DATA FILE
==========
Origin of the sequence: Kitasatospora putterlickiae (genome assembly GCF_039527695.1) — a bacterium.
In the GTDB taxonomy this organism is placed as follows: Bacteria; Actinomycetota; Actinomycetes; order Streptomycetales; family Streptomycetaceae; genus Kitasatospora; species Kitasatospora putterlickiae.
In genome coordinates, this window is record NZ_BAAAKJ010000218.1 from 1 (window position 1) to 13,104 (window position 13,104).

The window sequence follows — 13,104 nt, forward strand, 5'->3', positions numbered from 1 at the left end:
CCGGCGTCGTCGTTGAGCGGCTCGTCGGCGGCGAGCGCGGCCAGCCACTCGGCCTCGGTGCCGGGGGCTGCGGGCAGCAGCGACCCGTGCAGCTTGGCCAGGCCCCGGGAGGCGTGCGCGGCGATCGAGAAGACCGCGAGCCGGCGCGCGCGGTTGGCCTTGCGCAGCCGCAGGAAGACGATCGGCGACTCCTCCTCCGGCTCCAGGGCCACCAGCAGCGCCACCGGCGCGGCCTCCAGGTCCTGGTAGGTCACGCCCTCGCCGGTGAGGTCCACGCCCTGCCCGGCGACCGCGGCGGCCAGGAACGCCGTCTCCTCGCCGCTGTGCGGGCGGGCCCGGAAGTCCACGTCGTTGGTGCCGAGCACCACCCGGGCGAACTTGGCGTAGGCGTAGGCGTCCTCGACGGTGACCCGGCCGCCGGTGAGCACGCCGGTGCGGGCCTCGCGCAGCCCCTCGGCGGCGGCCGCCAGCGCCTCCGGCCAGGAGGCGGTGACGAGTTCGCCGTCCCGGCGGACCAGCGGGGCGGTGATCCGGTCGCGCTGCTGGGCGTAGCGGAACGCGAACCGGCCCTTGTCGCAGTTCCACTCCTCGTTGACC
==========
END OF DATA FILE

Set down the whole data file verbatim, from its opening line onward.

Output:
Origin of the sequence: Kitasatospora putterlickiae (genome assembly GCF_039527695.1) — a bacterium.
In the GTDB taxonomy this organism is placed as follows: Bacteria; Actinomycetota; Actinomycetes; order Streptomycetales; family Streptomycetaceae; genus Kitasatospora; species Kitasatospora putterlickiae.
In genome coordinates, this window is record NZ_BAAAKJ010000218.1 from 1 (window position 1) to 13,104 (window position 13,104).

The window sequence follows — 13,104 nt, forward strand, 5'->3', positions numbered from 1 at the left end:
CCGGCGTCGTCGTTGAGCGGCTCGTCGGCGGCGAGCGCGGCCAGCCACTCGGCCTCGGTGCCGGGGGCTGCGGGCAGCAGCGACCCGTGCAGCTTGGCCAGGCCCCGGGAGGCGTGCGCGGCGATCGAGAAGACCGCGAGCCGGCGCGCGCGGTTGGCCTTGCGCAGCCGCAGGAAGACGATCGGCGACTCCTCCTCCGGCTCCAGGGCCACCAGCAGCGCCACCGGCGCGGCCTCCAGGTCCTGGTAGGTCACGCCCTCGCCGGTGAGGTCCACGCCCTGCCCGGCGACCGCGGCGGCCAGGAACGCCGTCTCCTCGCCGCTGTGCGGGCGGGCCCGGAAGTCCACGTCGTTGGTGCCGAGCACCACCCGGGCGAACTTGGCGTAGGCGTAGGCGTCCTCGACGGTGACCCGGCCGCCGGTGAGCACGCCGGTGCGGGCCTCGCGCAGCCCCTCGGCGGCGGCCGCCAGCGCCTCCGGCCAGGAGGCGGTGACGAGTTCGCCGTCCCGGCGGACCAGCGGGGCGGTGATCCGGTCGCGCTGCTGGGCGTAGCGGAACGCGAACCGGCCCTTGTCGCAGTTCCACTCCTCGTTGACC